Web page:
Casualties of War
Throughout American history no war has endured as long as our war on poverty, first coined in 1964 by President Lyndon B. Johnson. The enemy is poverty; the mission was clear, identify the root causes of poverty in each community and develop local strategies that eliminate the barriers that keep people from becoming self-sufficient.
Throughout the 51 years since the creation of Community Action Agencies, commissioned to develop anti-poverty strategies, millions of people have received services and many have in fact become self-sufficient, free from government dependence. Millions more continue to remain in poverty. Much like the Caste system of India, there is evidence that here in America inequality tends to be framed as an economic issue. I’m sure some may be appalled to think that America’s poor could be compared to those in the Caste System, but as I see it, we tend to stigmatize the poor in this nation as people who cannot achieve and are in a separate category. Some people have even implied that being poor is a choice. I contend that is a fallacy. In my experience, when we offer people with hope, realistic opportunity and resources, they respond enthusiastically and oftentimes are able to take the next step bringing them closer to a better quality of life, with less dependence on government.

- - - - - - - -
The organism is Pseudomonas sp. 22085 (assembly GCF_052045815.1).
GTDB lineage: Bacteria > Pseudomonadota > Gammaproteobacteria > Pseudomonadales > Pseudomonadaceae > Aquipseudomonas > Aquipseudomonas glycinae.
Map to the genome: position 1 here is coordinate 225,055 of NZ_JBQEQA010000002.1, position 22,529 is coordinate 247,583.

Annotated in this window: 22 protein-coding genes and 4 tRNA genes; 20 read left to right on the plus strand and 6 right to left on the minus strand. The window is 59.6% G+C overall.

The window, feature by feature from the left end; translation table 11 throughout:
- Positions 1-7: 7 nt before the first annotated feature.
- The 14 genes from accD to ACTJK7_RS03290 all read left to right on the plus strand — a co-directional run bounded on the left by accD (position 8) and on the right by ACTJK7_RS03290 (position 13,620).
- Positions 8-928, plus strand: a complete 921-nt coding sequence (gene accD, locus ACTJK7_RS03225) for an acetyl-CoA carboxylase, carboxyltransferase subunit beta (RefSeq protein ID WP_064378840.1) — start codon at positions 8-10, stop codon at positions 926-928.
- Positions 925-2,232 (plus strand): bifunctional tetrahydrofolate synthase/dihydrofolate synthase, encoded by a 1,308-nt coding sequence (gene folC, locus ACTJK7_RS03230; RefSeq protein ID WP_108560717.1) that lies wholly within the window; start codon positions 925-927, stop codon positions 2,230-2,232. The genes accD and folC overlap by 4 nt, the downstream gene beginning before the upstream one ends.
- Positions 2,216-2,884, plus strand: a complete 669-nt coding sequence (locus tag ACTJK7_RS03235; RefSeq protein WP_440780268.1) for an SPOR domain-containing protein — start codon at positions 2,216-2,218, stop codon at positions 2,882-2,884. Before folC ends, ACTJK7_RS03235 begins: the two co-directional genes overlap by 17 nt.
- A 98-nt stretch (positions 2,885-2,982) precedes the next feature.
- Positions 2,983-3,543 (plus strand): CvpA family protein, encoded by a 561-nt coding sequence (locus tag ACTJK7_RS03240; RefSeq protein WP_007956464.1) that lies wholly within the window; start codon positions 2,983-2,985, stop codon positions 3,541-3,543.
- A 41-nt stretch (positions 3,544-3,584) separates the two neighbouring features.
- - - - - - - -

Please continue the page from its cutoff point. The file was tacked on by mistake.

Here in Chelsea, we have before us a proposal by the Chelsea Housing Authority to enable 96 public housing tenants to reside in a new development that will not differentiate economic status. A rare opportunity to break the stigma that contorts efforts for a better quality of life. I call upon our local leaders to work toward finding solutions to the issues that stand before us at the Innes Development and to work with a single purpose knowing that these efforts will provide comfort, hope and opportunity to those who have less. I fully support the project.
Robert S. Repucci